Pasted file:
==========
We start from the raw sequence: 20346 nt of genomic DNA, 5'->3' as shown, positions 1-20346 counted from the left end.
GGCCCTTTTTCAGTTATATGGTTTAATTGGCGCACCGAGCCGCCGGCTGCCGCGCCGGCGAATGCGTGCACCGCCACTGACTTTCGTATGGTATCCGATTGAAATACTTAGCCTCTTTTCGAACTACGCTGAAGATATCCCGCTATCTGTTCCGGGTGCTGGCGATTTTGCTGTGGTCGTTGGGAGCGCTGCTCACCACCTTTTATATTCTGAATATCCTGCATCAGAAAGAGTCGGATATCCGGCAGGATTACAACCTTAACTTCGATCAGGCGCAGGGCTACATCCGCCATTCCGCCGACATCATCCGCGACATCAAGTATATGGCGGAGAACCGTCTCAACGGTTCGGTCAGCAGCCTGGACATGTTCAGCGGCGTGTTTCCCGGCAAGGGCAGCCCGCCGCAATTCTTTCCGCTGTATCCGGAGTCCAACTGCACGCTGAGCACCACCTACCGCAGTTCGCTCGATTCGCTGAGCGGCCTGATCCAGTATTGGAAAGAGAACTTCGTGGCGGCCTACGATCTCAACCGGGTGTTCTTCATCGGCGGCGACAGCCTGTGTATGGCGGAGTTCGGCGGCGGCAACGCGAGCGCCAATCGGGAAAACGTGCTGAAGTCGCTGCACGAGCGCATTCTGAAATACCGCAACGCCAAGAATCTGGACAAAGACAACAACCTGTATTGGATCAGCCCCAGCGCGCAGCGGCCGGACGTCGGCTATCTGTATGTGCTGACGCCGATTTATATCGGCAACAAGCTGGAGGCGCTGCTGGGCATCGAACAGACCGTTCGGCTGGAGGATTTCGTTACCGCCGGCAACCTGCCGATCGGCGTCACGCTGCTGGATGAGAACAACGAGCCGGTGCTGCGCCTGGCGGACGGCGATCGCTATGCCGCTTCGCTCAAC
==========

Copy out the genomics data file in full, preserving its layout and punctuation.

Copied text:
We start from the raw sequence: 20346 nt of genomic DNA, 5'->3' as shown, positions 1-20346 counted from the left end.
GGCCCTTTTTCAGTTATATGGTTTAATTGGCGCACCGAGCCGCCGGCTGCCGCGCCGGCGAATGCGTGCACCGCCACTGACTTTCGTATGGTATCCGATTGAAATACTTAGCCTCTTTTCGAACTACGCTGAAGATATCCCGCTATCTGTTCCGGGTGCTGGCGATTTTGCTGTGGTCGTTGGGAGCGCTGCTCACCACCTTTTATATTCTGAATATCCTGCATCAGAAAGAGTCGGATATCCGGCAGGATTACAACCTTAACTTCGATCAGGCGCAGGGCTACATCCGCCATTCCGCCGACATCATCCGCGACATCAAGTATATGGCGGAGAACCGTCTCAACGGTTCGGTCAGCAGCCTGGACATGTTCAGCGGCGTGTTTCCCGGCAAGGGCAGCCCGCCGCAATTCTTTCCGCTGTATCCGGAGTCCAACTGCACGCTGAGCACCACCTACCGCAGTTCGCTCGATTCGCTGAGCGGCCTGATCCAGTATTGGAAAGAGAACTTCGTGGCGGCCTACGATCTCAACCGGGTGTTCTTCATCGGCGGCGACAGCCTGTGTATGGCGGAGTTCGGCGGCGGCAACGCGAGCGCCAATCGGGAAAACGTGCTGAAGTCGCTGCACGAGCGCATTCTGAAATACCGCAACGCCAAGAATCTGGACAAAGACAACAACCTGTATTGGATCAGCCCCAGCGCGCAGCGGCCGGACGTCGGCTATCTGTATGTGCTGACGCCGATTTATATCGGCAACAAGCTGGAGGCGCTGCTGGGCATCGAACAGACCGTTCGGCTGGAGGATTTCGTTACCGCCGGCAACCTGCCGATCGGCGTCACGCTGCTGGATGAGAACAACGAGCCGGTGCTGCGCCTGGCGGACGGCGATCGCTATGCCGCTTCGCTCAAC